In Memoriam: Rest in Peace
Rest in Peace
Rest in Peace, by Helen M. Stummer, documents spontaneous street memorials in and around Newark dedicated to young people killed by gang violence, car accidents or drug overdoses. Ms. Stummer also seeks out relatives and friends of the dead and documents their mourning. The imagery is direct, confrontational and often affecting. The street memorials she depicts range from elaborately decorative wall murals and impromptu shrines to spray-painted lettering spelling out names of the deceased along with the abbreviation R.I.P. Most of the photographs also come with short text panels explaining the imagery and giving a brief outline of the deceased person’s life.
Street memorials painted on public walls are graffiti and therefore illegal. But as one anonymous young person is quoted as saying in a text panel beneath a photograph of a mural on the side of a warehouse building, “It is often all a community has to hold onto.” Though illegal, the graffiti murals serve a purpose common to all public memorials: remembering the dead.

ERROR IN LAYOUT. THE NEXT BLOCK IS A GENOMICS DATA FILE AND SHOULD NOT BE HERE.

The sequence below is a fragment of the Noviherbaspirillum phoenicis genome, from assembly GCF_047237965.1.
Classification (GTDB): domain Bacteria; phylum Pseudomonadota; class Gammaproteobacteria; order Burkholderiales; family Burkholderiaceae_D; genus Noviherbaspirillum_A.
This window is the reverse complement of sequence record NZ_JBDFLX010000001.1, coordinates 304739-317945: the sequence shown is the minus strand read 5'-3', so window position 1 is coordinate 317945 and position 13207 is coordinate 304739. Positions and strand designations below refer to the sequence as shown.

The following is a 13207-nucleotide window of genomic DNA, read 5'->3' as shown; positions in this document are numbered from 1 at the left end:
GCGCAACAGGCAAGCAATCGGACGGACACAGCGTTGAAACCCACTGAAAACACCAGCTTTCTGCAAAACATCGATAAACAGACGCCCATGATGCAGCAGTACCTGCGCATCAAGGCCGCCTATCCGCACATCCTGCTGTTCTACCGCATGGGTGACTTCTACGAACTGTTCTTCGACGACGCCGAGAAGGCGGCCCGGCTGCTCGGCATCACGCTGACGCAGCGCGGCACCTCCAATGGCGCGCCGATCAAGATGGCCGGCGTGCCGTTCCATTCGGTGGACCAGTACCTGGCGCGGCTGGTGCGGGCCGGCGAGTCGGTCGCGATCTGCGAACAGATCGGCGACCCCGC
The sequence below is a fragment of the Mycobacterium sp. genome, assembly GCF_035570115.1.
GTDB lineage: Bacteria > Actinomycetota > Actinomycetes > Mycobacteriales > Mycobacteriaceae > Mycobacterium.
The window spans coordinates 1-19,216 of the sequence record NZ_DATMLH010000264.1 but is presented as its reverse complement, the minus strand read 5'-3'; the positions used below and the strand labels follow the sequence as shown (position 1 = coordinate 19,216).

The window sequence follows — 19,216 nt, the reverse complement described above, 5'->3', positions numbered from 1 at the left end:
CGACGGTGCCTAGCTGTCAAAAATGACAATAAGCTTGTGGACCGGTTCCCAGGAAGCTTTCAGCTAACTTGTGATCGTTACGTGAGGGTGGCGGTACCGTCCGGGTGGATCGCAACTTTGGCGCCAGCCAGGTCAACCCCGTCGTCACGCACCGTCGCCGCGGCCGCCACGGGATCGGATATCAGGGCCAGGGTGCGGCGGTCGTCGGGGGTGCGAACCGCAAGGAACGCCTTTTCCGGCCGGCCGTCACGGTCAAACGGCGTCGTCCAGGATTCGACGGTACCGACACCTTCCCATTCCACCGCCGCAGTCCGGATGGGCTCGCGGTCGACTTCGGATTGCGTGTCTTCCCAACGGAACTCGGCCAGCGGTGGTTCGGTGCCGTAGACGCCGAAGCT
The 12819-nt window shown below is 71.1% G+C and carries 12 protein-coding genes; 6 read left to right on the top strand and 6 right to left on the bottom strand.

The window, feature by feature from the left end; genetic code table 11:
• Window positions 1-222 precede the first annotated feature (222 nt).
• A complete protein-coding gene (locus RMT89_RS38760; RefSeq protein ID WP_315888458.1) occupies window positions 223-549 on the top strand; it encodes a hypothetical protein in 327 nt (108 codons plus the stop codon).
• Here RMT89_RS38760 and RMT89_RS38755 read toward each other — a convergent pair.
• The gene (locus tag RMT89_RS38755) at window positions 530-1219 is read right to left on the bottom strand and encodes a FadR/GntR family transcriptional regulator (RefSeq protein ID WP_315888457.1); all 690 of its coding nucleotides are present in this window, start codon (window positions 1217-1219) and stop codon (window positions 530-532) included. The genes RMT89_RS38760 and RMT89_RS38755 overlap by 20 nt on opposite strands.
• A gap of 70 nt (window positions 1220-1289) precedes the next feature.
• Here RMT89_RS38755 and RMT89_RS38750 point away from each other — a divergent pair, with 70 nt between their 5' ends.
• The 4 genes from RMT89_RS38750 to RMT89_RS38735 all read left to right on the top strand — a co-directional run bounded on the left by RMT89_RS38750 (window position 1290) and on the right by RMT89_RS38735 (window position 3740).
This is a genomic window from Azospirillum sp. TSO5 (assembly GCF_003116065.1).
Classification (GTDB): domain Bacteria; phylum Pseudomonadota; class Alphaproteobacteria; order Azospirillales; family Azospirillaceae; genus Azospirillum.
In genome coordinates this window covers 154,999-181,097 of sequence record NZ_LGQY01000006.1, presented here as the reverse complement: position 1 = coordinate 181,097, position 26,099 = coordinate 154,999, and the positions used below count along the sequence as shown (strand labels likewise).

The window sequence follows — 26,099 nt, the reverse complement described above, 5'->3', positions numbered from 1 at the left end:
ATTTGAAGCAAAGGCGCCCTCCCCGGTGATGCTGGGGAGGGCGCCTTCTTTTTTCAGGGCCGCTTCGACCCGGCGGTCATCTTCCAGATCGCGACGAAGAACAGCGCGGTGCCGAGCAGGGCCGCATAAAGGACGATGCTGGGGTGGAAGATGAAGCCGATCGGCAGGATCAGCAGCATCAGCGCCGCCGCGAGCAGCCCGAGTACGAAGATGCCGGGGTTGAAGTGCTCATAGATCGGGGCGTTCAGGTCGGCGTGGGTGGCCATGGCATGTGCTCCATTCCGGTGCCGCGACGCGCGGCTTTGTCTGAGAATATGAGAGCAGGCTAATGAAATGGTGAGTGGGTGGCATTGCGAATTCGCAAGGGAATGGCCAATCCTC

Some loved ones have been memorialized with shrines. Plastic flowers, liquor bottles, balloons, incense, candles, rosary beads, teddy bears and other mementos are often part of such assemblages, surrounding a central photograph of the person who died. The shrines are shown in all kinds of places, from the foot of curbside lampposts to vacant blocks. They are ad hoc funerary structures.
For readers who are interested in learning more about Helen Stummer’s Rest in Peace, please go here.
Technorati: Rest in Peace, R. I. P., In Memoriam, Memorial, Memoriam, African-American, adolescents, victims, Helen M. Strummer, Helen Strummer, Newark, New Jersey, art, image, picture, photo, photograph, video, WordPress video, culture, cultural issues, cultural, social, social issues, society, poverty, world